Thursday, 27 November 2008
White noise has never sounded so lyrical in Wayne McGregor's new work for the Royal Ballet, Infra. I haven't read the programme notes yet, probably won't, but I think it's about the bleaching out of emotions amid the hurly-burly of the everyday and yet underneath passion rages away. Graceful and lovely, it really was. So too was the first piece in this triple bill, Voluntaries choreographed by the late Glen Tetley. Set to Poulenc's Organ Concerto, Tetley matched the music's idiosyncratic ebb and flow beautifully, alluding to the organ's fair ground qualities (whether intended by Poulenc or not) with nods to the carousel, as did the large multi-coloured circle that loomed over the stage as the dancers burst into life below.
Friday, 21 November 2008
Another day on the road. Early start, arrive Leeds. We think we've got the Leeds Museum to ourselves but then David Miliband turns up with a huge entourage. We decamp to coffee bar. Stale croissants all round. Return just as Milipede is leaving. Interview Henry from the Sacred Wing who reminds us of the museum's past life as a civic theatre. He used to play the tuba here but discovered the joys of singing and has never looked back. Move on to Huddersfield where we take over David's house. David is the Huddersfield Choral Soc's longest serving member - fifty years no less! We'll catch up with him later at the Choral's rehearsal. We're moved to a different hotel, straight out of Alan Partridge. Odd, lots of avant-gardey musicians here from Holland - it's the Huddersfield Contemporary Music Festival. Quaker school tomorrow. Lots of different stories - I think we'll be ok.
Thursday, 20 November 2008
Greetings from Hebden Bridge. This is our fourth trip up to Yorks for the above. Our initial plans go to pot almost the moment we arrive. We were supposed to spend the day with one of the tenors from Keighley Vocal Union. But soon after Sheffield we're told the poor guy is in hospital, ironic really given he's one of the younger members of the choir. Still, fleet footed as is necessary in this television business, we change course for the picturesque village of Bradley near Keighley where we meet Frank Smith, the KVU's choir master. He's just come down off the moor when we roll up and he is promptly sent back up again by yours truly so we can get some pretties of the surrounding area. It's stunningly beautiful. Frank does everything asked for him. It looks good although I'm worried it might come across as an advert for pensions. Later we film Frank and the choir rehearse Messiah. Nice and friendly. The next morning - this morning - we film Caroline from Huddersfield Choral teaching children from Denholme Primary School. She gets them to warm up with a the words 'chicken tikka chicken tikka'. I might suggest that one to Highbury Chamber Choir. Later, and quite unexpectedly, we're allowed to film at a former Methodist chapel in Keighley which is now a mosque. The elders there couldn't have been more helpful as we interview Ruth, one of KVU's sops, about her memories of hearing the Messiah in that building when she was a little girl. Gradually this programme/film seems to be acquiring a few themes and ideas that we can build on. Trouble is, do we have the time and budget?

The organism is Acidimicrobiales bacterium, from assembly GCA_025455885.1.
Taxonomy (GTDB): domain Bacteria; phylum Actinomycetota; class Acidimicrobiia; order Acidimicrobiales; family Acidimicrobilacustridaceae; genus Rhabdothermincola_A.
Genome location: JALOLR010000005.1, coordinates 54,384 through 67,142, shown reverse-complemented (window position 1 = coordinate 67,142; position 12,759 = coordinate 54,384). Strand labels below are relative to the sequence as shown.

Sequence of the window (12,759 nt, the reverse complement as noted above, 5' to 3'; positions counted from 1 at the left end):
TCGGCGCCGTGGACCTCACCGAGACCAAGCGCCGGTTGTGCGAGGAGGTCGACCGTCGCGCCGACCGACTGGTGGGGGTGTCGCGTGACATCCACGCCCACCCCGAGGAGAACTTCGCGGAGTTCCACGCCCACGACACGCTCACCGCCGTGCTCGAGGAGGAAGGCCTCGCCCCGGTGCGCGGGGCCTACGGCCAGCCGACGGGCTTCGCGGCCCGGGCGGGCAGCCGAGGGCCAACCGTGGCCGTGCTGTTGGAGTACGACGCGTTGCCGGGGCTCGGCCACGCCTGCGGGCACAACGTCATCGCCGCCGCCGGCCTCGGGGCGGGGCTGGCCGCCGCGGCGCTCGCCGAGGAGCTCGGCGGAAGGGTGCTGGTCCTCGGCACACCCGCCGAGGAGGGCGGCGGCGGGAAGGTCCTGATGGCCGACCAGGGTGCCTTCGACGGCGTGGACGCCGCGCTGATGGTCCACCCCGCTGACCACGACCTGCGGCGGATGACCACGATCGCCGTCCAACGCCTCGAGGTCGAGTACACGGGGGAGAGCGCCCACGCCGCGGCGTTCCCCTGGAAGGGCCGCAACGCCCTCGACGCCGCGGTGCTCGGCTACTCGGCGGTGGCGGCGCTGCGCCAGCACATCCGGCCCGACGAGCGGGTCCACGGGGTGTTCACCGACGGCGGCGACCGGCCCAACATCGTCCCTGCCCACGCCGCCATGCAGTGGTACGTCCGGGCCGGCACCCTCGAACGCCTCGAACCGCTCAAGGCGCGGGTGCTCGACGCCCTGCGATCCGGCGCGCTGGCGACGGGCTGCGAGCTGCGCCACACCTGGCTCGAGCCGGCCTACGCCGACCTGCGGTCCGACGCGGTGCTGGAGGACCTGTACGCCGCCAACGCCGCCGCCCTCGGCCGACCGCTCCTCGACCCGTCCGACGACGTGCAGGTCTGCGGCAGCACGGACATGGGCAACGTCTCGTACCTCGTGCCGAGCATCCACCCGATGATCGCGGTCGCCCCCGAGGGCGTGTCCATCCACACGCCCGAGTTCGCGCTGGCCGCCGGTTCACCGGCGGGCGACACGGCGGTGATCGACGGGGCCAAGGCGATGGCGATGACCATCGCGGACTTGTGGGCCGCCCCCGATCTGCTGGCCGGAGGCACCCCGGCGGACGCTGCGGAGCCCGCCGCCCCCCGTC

Saturday, 15 November 2008
Howard Goodall's Eternal Light - A Requiem was commissioned for the twentieth anniversary of London Musici, Rambert Dance's associate orchestra. Seeped in the English choral tradition, as one would expect from an ex-chorister, Howard's Requiem calls on two choirs, two soloists and orchestra making it one of his longest and most substantial compositions to date. Whether its highly melodic accessibility is to every body's taste, Eternal Light will surely have no difficulties surviving as a stand alone piece in the concert hall. The problems arise with it as a vehicle for a dance company as demonstrated at Sadler's Wells last night. For hard as the excellent Rambert dancers tried, the music's soft-focus never really allowed the choreographer, Mark Baldwin, to dig deeper than the merely pretty. Bordering as it did at times on the cliched, the whole evening had a bit of a West Endy feel to it. Nothing wrong with that, but is that what Dance Rambert's for?
Sunday, 9 November 2008
Back in Yorkshire for the Messiah South Bank Show. Quite tricky this programme because I haven't yet got a clear idea of where it's going. There's nothing unusual in that and I enjoy the challenge. What I do know is that it will feature at least two choirs from West Yorkshire: Huddersfield Choral Society ('The Choral'), Keighley Vocal Union and, fingers crossed, the Sacred Wing, a gay and lesbian choir from Leeds. The latter is in some doubt because some of its members are reluctant to be on TV. I do hope they consent - I want to show how Handel's masterpiece speaks to everyone. We arrive on Friday evening and after a quick recce in Huddersfield's fine town hall , we make our way to Greenhead School where the Huddersfield Choral rehearse. What a sound they make. We film a good deal of the rehearsal that is taken by the excellent Joe Cullen. After the break we interview a small selection of chorus members - we picked the ones we thought gave the most illuminating answers to the questionnaire we sent out. It's good stuff - everyone we speak to has a different story about their experiences singing the Messiah. The next morning we're over in the Keighley area to film four couples who sing with the Keighley Vocal Union. The scenery contrasts nicely with Huddersfield. Everyone we meet greets us with tea and cake and charming reminiscences of singing Messiah. Lots of nice material but the next challenge is to develop this into a narrative that lasts 50'. Much to do.